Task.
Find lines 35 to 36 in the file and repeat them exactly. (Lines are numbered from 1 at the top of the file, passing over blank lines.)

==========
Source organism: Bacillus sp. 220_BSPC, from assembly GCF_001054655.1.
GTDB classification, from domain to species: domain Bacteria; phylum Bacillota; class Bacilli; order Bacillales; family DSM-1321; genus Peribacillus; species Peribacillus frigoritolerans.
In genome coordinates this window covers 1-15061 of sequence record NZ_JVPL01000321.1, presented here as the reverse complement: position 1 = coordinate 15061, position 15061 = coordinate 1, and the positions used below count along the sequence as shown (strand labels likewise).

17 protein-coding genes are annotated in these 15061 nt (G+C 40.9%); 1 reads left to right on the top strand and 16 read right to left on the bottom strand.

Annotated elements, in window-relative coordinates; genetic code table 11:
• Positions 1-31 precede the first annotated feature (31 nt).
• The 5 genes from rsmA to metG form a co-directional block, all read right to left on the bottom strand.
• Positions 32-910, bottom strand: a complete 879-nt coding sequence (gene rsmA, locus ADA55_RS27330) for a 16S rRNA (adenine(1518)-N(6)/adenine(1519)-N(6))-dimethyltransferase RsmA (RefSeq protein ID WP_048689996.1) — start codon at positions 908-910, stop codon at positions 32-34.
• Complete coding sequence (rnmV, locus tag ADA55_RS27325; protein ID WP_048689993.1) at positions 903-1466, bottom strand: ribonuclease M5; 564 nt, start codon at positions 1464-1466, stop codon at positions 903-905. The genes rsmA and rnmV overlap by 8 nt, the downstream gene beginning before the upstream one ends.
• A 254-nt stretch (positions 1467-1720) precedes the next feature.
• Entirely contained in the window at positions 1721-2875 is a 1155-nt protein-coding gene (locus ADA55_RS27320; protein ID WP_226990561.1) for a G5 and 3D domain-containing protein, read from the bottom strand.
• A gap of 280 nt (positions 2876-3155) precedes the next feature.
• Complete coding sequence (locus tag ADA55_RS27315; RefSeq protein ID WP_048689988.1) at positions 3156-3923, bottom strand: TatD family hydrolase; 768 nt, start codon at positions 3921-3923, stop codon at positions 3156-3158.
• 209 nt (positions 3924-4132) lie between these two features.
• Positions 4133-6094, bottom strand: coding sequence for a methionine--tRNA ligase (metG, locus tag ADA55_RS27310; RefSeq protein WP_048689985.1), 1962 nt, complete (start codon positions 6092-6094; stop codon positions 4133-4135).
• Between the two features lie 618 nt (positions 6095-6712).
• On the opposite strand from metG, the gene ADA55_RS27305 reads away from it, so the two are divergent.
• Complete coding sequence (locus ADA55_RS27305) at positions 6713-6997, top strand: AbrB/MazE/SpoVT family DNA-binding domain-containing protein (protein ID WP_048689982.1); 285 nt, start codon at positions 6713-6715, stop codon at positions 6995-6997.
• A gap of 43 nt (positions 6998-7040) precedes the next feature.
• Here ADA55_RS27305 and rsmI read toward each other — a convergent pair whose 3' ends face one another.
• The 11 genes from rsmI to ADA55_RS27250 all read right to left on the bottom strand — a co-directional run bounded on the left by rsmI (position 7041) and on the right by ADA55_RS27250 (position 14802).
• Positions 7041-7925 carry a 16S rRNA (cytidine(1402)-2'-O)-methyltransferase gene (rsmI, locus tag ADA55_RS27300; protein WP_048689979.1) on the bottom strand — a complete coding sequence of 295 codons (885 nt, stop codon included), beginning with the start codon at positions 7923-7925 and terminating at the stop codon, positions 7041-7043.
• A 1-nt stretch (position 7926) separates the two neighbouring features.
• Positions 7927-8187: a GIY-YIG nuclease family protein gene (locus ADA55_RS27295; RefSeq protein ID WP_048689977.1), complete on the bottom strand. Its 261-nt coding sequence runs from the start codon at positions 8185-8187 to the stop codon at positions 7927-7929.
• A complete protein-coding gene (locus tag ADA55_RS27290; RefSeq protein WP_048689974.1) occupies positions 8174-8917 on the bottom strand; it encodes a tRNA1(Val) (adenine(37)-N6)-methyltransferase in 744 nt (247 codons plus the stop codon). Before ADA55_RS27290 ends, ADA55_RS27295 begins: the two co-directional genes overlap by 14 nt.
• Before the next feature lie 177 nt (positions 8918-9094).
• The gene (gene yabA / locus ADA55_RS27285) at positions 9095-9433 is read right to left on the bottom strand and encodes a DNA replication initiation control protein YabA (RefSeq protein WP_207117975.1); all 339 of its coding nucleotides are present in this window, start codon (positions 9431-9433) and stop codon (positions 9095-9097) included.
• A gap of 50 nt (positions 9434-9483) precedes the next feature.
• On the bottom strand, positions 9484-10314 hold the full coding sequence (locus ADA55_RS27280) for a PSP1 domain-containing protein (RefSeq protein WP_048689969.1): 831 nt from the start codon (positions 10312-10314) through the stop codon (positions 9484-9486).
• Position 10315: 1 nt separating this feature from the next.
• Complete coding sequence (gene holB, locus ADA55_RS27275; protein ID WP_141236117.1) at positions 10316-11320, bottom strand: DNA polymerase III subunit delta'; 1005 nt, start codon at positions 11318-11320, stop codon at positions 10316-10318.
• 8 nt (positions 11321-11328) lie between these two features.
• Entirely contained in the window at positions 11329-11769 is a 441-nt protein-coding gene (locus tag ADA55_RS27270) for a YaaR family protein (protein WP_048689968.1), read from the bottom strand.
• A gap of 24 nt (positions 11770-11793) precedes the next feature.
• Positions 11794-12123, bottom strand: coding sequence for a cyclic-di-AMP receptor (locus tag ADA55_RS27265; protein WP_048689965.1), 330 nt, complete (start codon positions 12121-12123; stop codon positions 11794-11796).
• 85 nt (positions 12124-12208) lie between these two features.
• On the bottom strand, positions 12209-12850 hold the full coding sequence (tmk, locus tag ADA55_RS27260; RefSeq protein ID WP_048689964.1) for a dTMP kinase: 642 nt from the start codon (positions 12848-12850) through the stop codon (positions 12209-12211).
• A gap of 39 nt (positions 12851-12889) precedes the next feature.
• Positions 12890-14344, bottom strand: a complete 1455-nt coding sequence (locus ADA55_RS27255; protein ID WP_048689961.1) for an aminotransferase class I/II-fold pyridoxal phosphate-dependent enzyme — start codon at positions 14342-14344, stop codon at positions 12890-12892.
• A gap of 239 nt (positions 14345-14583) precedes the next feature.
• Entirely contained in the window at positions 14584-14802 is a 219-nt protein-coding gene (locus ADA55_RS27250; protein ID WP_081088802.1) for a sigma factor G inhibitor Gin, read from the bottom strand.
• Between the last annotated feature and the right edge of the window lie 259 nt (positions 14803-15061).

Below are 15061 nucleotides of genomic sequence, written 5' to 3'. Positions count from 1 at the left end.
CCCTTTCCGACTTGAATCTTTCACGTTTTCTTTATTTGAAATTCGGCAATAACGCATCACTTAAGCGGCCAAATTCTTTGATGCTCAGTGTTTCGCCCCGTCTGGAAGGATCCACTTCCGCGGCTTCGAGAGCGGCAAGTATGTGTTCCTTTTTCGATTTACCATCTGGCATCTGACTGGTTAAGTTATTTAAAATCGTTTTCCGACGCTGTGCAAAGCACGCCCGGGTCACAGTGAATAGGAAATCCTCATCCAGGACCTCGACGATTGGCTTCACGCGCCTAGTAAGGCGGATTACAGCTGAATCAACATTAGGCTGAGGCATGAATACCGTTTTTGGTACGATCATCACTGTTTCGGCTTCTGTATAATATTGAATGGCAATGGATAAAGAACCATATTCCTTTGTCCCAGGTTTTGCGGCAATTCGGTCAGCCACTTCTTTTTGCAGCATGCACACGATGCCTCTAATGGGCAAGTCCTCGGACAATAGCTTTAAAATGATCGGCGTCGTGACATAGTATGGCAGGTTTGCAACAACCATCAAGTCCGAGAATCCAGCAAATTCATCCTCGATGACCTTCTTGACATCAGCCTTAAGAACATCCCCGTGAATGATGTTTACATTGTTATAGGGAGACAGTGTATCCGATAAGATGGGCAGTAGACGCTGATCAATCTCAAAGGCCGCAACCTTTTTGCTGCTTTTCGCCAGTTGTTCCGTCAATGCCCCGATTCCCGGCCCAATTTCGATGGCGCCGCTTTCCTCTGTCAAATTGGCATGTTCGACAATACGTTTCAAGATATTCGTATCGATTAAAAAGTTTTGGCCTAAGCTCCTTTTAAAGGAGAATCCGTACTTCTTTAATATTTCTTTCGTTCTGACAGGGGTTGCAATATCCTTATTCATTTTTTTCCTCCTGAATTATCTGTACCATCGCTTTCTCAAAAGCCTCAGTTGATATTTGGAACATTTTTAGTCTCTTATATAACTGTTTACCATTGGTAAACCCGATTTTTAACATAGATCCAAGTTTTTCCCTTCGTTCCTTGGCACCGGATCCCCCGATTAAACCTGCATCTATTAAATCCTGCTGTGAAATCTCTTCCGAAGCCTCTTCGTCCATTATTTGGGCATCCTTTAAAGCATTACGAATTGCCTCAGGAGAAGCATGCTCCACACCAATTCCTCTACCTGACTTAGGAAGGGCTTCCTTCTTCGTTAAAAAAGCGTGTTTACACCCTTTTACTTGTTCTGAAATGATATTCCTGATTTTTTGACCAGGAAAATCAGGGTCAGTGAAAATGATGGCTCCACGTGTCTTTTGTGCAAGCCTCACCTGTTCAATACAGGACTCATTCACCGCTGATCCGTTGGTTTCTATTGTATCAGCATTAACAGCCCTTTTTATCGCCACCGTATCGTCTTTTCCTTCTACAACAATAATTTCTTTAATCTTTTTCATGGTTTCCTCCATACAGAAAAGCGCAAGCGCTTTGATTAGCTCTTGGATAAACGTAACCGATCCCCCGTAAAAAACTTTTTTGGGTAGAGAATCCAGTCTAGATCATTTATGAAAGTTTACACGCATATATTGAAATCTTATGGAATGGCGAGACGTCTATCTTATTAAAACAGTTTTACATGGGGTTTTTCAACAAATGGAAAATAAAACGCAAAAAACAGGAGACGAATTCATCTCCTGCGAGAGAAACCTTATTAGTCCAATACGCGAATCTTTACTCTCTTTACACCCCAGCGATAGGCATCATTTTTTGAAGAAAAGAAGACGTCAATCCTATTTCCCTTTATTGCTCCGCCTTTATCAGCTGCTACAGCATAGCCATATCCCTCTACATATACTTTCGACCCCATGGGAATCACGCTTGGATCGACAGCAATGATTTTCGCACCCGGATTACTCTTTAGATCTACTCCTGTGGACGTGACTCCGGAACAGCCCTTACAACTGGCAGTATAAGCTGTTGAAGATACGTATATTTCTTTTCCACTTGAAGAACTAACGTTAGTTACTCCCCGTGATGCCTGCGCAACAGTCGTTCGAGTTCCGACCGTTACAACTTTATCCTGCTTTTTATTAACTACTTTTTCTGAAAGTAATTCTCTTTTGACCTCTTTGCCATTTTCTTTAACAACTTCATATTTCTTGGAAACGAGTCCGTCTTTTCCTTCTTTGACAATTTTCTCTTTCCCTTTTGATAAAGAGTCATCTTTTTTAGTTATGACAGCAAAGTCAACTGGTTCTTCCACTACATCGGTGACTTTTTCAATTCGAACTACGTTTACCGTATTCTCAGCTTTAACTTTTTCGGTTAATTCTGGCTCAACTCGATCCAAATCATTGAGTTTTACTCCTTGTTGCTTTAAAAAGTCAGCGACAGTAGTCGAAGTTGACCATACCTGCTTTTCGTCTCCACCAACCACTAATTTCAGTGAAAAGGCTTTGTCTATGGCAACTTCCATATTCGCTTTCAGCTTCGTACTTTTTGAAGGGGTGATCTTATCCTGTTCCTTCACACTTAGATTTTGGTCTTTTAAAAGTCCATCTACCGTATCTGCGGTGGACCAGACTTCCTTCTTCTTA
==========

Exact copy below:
• Positions 11794-12123, bottom strand: coding sequence for a cyclic-di-AMP receptor (locus tag ADA55_RS27265; protein WP_048689965.1), 330 nt, complete (start codon positions 12121-12123; stop codon positions 11794-11796).
• 85 nt (positions 12124-12208) lie between these two features.